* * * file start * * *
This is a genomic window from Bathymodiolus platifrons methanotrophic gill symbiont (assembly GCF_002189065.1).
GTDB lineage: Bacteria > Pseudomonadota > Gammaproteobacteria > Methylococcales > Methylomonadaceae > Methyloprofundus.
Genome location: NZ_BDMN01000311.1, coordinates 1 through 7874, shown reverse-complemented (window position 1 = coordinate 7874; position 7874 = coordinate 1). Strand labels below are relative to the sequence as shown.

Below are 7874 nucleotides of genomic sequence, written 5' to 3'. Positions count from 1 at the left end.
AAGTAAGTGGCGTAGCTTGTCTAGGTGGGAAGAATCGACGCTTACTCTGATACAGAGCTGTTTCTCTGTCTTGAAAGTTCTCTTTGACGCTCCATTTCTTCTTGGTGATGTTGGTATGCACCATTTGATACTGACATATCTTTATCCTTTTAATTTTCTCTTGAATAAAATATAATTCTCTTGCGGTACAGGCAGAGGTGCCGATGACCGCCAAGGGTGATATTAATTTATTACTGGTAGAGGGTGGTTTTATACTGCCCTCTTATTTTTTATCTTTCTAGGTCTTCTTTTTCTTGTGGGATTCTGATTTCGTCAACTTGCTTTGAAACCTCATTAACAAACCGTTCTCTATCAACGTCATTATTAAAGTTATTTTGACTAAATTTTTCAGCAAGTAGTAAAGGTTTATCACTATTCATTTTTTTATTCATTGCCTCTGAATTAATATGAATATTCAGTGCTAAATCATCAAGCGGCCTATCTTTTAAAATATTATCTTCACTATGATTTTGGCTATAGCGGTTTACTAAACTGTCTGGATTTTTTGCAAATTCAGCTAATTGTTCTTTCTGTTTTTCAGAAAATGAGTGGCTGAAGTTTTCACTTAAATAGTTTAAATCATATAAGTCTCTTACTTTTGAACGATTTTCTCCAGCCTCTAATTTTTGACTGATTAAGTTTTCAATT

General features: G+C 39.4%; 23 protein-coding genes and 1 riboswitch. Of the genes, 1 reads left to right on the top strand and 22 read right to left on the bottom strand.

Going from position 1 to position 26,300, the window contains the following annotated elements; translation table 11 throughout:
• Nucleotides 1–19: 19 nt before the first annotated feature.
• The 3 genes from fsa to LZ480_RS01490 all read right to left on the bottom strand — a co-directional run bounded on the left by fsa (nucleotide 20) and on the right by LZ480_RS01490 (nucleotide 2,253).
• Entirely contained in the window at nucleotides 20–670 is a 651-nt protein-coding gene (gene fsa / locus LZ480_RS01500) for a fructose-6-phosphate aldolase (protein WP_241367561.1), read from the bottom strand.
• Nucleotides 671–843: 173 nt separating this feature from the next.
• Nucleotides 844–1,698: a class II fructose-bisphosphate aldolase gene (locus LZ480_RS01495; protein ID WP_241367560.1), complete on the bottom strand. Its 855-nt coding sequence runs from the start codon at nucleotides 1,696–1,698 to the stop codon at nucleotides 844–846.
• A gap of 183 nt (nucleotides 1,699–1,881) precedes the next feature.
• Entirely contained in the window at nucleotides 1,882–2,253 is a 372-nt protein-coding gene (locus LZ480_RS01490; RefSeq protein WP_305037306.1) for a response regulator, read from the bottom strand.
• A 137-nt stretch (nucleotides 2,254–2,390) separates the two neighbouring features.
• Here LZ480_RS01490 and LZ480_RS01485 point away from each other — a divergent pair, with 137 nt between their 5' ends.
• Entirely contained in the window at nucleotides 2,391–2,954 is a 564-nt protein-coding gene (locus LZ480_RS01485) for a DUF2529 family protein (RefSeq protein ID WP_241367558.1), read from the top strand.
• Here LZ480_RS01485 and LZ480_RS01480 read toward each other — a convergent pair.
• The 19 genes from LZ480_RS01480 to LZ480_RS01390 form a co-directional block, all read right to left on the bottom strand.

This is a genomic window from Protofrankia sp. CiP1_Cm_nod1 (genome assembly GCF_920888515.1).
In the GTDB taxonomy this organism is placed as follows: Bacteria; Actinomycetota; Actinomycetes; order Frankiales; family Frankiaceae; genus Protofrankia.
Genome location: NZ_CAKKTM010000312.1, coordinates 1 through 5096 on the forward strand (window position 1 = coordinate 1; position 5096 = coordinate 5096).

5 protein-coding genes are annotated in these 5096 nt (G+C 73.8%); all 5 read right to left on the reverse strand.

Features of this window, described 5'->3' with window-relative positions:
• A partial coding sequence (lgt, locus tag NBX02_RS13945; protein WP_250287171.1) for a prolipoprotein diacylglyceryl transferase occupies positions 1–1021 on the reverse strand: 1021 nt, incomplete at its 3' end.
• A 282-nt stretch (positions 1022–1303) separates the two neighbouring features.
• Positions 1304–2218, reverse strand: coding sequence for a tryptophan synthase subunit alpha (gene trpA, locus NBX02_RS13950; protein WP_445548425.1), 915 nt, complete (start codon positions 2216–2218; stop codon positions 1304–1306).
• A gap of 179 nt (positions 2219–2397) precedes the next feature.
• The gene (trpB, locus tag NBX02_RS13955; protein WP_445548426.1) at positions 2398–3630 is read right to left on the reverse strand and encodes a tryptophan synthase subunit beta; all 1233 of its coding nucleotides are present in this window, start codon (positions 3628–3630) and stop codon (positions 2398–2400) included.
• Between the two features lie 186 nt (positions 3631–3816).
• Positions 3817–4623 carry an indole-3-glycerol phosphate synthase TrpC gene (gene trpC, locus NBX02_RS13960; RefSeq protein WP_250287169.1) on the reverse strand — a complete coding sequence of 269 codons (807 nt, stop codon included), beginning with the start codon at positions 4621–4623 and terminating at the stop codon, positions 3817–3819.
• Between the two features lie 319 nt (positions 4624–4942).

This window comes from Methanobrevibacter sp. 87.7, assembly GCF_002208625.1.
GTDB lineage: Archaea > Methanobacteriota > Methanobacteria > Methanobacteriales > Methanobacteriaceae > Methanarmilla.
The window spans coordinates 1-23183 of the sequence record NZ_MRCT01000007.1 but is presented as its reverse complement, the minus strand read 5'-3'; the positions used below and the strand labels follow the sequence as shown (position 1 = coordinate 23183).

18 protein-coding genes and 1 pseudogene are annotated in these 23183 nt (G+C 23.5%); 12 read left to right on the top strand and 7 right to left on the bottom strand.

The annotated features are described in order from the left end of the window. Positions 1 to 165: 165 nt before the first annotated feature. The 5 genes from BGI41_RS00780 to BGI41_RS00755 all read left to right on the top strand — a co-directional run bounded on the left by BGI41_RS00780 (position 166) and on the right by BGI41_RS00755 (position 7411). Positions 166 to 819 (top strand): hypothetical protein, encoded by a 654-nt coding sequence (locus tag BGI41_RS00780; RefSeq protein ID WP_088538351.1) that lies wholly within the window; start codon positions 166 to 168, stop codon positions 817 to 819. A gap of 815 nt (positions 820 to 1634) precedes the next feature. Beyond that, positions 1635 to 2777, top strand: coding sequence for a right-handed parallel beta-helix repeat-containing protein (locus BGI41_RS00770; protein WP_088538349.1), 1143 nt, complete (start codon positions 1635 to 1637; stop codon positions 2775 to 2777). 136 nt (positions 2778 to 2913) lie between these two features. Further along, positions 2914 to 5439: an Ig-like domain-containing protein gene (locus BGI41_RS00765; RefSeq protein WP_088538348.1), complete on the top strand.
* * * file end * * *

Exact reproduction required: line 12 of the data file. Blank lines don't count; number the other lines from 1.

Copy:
• Nucleotides 844–1,698: a class II fructose-bisphosphate aldolase gene (locus LZ480_RS01495; protein ID WP_241367560.1), complete on the bottom strand. Its 855-nt coding sequence runs from the start codon at nucleotides 1,696–1,698 to the stop codon at nucleotides 844–846.